Extracellular matrix fibrils of fibronectin (FN) are highly elastic, and are typically stretched three to four times their relaxed length. The mechanism of stretching has been controversial, in particular whether it involves tension-induced unfolding of FNIII domains. Recent studies have found that ∼5pN is the threshold isometric force for unfolding various protein domains. FNIII domains should therefore not be unfolded until the tension approaches 5pN. Integrins have been reported to generate forces ranging from 1 to >50pN, but I argue that studies reporting 1-2pN are the most convincing...
December 27, 2016: Current Opinion in Structural Biology
Rafael J Najmanovich
Biological processes at their most fundamental molecular aspects are defined by molecular interactions with ligand-protein interactions in particular at the core of cellular functions such as metabolism and signalling. Divergent and convergent processes shape the evolution of ligand binding sites. The competition between similar ligands and binding sites across protein families create evolutionary pressures that affect the specificity and selectivity of interactions. This short review showcases recent studies of the evolution of ligand binding-sites and methods used to detect binding-site similarities...
December 16, 2016: Current Opinion in Structural Biology
Zachary A Levine, Joan-Emma Shea
Intrinsically disordered proteins (IDPs) and protein regions can facilitate a wide variety of complex physiological processes such as binding, signaling, and formation of membraneless organelles. They can however also play pathological roles by aggregating into cytotoxic oligomers and fibrils. Characterizing the structure and function of disordered proteins is an onerous task, primarily because these proteins adopt transient structures, which are difficult to capture in experiments. Simulations have emerged as a powerful tool for interpreting and augmenting experimental measurements of IDPs...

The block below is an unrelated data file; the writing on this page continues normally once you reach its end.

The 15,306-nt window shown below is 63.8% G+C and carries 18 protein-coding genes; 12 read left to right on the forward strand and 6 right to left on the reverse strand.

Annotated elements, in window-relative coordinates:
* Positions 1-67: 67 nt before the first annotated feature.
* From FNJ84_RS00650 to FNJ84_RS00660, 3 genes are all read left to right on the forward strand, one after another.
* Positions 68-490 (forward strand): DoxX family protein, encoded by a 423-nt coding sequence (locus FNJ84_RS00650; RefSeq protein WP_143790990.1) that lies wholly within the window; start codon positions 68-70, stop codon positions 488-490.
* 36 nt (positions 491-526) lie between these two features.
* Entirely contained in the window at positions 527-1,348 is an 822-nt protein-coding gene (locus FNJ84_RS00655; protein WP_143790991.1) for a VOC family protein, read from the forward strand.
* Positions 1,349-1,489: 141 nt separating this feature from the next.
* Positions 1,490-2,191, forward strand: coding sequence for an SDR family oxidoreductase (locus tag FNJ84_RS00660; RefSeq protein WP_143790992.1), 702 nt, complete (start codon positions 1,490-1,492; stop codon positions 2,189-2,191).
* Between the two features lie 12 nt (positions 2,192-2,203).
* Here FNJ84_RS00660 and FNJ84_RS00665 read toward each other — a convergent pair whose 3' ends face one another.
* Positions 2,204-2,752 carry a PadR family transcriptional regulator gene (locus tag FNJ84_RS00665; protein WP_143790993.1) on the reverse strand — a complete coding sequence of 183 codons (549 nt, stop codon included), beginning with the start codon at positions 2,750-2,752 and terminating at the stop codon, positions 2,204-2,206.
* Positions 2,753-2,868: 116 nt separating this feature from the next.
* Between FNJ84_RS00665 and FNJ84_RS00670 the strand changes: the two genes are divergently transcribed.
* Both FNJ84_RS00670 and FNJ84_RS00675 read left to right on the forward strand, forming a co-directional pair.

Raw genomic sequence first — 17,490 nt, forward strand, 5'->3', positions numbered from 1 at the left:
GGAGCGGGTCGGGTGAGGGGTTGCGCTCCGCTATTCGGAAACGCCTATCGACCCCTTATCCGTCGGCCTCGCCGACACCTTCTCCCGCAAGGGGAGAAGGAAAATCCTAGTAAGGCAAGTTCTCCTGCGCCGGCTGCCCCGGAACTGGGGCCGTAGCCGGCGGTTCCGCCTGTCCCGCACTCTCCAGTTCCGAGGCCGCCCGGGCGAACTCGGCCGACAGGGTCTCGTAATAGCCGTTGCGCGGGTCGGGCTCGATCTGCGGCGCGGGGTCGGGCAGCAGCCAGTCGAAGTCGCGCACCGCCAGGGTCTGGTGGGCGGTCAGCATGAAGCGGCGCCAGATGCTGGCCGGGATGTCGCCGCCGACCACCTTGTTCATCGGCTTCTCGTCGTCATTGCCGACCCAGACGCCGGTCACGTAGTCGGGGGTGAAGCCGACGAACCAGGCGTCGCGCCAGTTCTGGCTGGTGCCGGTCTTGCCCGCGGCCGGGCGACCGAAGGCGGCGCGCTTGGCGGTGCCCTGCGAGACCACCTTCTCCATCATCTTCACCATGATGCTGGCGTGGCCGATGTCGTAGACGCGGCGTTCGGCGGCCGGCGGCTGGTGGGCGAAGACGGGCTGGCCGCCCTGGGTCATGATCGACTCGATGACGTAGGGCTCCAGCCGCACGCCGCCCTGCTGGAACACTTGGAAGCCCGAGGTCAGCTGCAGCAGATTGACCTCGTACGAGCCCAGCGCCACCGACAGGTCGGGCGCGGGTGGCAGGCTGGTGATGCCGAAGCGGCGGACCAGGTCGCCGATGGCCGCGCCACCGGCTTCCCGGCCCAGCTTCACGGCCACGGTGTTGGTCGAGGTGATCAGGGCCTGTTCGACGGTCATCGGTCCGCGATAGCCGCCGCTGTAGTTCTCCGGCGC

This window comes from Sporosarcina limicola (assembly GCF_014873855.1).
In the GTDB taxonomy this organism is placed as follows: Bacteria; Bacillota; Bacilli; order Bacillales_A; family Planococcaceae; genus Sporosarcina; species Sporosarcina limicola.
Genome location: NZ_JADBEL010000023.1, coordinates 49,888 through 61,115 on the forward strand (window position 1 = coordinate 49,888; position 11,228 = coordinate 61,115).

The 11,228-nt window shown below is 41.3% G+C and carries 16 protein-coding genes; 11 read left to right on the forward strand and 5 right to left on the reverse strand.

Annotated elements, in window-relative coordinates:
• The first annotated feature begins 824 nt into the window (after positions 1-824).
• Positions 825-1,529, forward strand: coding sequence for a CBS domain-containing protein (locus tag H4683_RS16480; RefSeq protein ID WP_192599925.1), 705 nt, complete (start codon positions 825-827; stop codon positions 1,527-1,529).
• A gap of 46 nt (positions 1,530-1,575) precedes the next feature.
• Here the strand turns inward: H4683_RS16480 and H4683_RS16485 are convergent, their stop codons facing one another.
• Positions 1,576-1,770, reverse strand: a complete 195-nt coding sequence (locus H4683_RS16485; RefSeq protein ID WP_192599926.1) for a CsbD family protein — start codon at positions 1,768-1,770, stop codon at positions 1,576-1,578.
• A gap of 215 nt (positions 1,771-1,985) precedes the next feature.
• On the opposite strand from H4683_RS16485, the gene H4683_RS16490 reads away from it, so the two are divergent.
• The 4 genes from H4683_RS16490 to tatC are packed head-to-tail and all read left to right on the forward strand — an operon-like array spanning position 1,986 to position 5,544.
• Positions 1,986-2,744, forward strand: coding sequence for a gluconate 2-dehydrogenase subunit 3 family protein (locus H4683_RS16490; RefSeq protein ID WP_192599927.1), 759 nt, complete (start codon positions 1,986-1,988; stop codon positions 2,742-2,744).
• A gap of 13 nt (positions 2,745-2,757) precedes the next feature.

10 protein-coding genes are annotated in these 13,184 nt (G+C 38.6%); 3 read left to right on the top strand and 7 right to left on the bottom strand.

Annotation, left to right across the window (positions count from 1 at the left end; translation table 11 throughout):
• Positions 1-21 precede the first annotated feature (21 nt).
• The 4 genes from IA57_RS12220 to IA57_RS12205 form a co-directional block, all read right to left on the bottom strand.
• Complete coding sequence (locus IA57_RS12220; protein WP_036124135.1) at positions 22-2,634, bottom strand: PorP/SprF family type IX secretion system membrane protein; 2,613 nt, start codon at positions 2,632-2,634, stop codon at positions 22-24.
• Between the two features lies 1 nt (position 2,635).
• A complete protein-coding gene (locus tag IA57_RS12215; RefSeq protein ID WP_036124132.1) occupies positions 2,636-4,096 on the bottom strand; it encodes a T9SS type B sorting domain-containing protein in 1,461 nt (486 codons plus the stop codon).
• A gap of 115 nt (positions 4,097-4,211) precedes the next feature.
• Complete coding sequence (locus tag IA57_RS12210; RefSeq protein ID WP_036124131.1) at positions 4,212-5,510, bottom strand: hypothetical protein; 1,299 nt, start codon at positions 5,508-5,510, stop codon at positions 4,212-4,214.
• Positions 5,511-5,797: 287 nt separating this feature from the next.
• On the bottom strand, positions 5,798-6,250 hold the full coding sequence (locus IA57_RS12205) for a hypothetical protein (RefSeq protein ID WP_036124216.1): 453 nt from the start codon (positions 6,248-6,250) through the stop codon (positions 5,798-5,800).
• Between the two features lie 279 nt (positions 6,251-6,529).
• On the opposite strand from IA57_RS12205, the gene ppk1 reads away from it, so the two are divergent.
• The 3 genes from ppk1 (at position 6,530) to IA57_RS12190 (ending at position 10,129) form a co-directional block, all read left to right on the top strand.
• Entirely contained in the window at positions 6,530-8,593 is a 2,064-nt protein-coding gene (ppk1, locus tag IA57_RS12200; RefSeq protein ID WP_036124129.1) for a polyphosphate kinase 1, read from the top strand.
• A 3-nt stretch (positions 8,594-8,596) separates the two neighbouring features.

December 15, 2016: Current Opinion in Structural Biology
Thomas Clairfeuille, Hui Xu, Christopher M Koth, Jian Payandeh
Voltage-gated sodium (Nav) channels initiate and propagate action potentials in excitable cells, and are frequently dysregulated or mutated in human disease. Despite decades of intense physiological and biophysical research, eukaryotic Nav channels have so far eluded high-resolution structure determination because of their biochemical complexity. Recently, simpler bacterial voltage-gated sodium (BacNav) channels have provided templates to understand the structural basis of voltage-dependent activation, inactivation, ion selectivity, and drug block in eukaryotic Nav and related voltage-gated calcium (Cav) channels...
December 15, 2016: Current Opinion in Structural Biology
Lillian T Chong, Ali S Saglam, Daniel M Zuckerman
Despite more than three decades of effort with molecular dynamics simulations, long-timescale (ms and beyond) biologically relevant phenomena remain out of reach in most systems of interest. This is largely because important transitions, such as conformational changes and (un)binding events, tend to be rare for conventional simulations (<10μs). That is, conventional simulations will predominantly dwell in metastable states instead of making large transitions in complex biomolecular energy landscapes. In contrast, path sampling approaches focus computing effort specifically on transitions of interest...
December 13, 2016: Current Opinion in Structural Biology
Eviatar Natan, Jonathan N Wells, Sarah A Teichmann, Joseph A Marsh
Most proteins assemble into complexes, which are involved in almost all cellular processes. Thus it is crucial for cell viability that mechanisms for correct assembly exist. The timing of assembly plays a key role in determining the fate of the protein: if the protein is allowed to diffuse into the crowded cellular milieu, it runs the risk of forming non-specific interactions, potentially leading to aggregation or other deleterious outcomes. It is therefore expected that strong regulatory mechanisms should exist to ensure efficient assembly...
December 12, 2016: Current Opinion in Structural Biology
Wei Yang, Luhua Lai
Custom-designed ligand-binding proteins with novel functions hold the potential for numerous applications. In recent years, the developments of computational methods together with high-throughput experimental screening techniques have led to the generation of novel, high-affinity ligand-binding proteins for given ligands. In addition, naturally occurring ligand-binding proteins have been computationally designed to recognize new ligands while keeping their original biological functions at the same time. Furthermore, metalloproteins have been successfully designed for novel functions and applications...
December 9, 2016: Current Opinion in Structural Biology